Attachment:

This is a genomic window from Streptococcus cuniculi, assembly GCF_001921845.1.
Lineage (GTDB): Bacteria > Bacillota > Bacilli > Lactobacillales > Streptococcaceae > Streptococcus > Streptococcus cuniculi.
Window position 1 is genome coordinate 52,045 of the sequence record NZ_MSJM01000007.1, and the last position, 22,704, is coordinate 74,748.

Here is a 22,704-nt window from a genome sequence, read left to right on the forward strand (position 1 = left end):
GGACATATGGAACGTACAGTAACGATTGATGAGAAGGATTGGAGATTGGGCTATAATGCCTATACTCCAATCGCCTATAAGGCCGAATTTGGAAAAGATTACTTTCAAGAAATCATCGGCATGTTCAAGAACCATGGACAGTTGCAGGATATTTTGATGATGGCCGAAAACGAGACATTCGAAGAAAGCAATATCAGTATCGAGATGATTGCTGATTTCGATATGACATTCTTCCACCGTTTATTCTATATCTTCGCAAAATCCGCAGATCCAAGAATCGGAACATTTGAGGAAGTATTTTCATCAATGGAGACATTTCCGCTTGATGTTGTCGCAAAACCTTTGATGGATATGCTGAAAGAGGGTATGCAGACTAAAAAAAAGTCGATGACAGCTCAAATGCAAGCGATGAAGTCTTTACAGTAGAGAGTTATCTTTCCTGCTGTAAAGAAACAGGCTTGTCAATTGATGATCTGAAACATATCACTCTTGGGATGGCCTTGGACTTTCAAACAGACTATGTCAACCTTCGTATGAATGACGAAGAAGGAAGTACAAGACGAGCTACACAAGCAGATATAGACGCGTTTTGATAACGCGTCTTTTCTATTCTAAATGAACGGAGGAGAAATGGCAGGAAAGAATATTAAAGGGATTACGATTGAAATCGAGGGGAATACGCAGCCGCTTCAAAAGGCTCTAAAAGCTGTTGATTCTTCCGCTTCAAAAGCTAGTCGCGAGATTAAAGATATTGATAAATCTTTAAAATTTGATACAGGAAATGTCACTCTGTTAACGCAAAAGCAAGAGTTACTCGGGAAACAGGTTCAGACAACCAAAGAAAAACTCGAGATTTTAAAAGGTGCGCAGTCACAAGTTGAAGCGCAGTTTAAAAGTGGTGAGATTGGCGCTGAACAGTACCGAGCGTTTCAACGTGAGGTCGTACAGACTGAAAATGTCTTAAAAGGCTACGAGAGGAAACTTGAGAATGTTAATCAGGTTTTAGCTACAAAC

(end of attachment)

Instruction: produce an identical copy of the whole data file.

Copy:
This is a genomic window from Streptococcus cuniculi, assembly GCF_001921845.1.
Lineage (GTDB): Bacteria > Bacillota > Bacilli > Lactobacillales > Streptococcaceae > Streptococcus > Streptococcus cuniculi.
Window position 1 is genome coordinate 52,045 of the sequence record NZ_MSJM01000007.1, and the last position, 22,704, is coordinate 74,748.

Here is a 22,704-nt window from a genome sequence, read left to right on the forward strand (position 1 = left end):
GGACATATGGAACGTACAGTAACGATTGATGAGAAGGATTGGAGATTGGGCTATAATGCCTATACTCCAATCGCCTATAAGGCCGAATTTGGAAAAGATTACTTTCAAGAAATCATCGGCATGTTCAAGAACCATGGACAGTTGCAGGATATTTTGATGATGGCCGAAAACGAGACATTCGAAGAAAGCAATATCAGTATCGAGATGATTGCTGATTTCGATATGACATTCTTCCACCGTTTATTCTATATCTTCGCAAAATCCGCAGATCCAAGAATCGGAACATTTGAGGAAGTATTTTCATCAATGGAGACATTTCCGCTTGATGTTGTCGCAAAACCTTTGATGGATATGCTGAAAGAGGGTATGCAGACTAAAAAAAAGTCGATGACAGCTCAAATGCAAGCGATGAAGTCTTTACAGTAGAGAGTTATCTTTCCTGCTGTAAAGAAACAGGCTTGTCAATTGATGATCTGAAACATATCACTCTTGGGATGGCCTTGGACTTTCAAACAGACTATGTCAACCTTCGTATGAATGACGAAGAAGGAAGTACAAGACGAGCTACACAAGCAGATATAGACGCGTTTTGATAACGCGTCTTTTCTATTCTAAATGAACGGAGGAGAAATGGCAGGAAAGAATATTAAAGGGATTACGATTGAAATCGAGGGGAATACGCAGCCGCTTCAAAAGGCTCTAAAAGCTGTTGATTCTTCCGCTTCAAAAGCTAGTCGCGAGATTAAAGATATTGATAAATCTTTAAAATTTGATACAGGAAATGTCACTCTGTTAACGCAAAAGCAAGAGTTACTCGGGAAACAGGTTCAGACAACCAAAGAAAAACTCGAGATTTTAAAAGGTGCGCAGTCACAAGTTGAAGCGCAGTTTAAAAGTGGTGAGATTGGCGCTGAACAGTACCGAGCGTTTCAACGTGAGGTCGTACAGACTGAAAATGTCTTAAAAGGCTACGAGAGGAAACTTGAGAATGTTAATCAGGTTTTAGCTACAAAC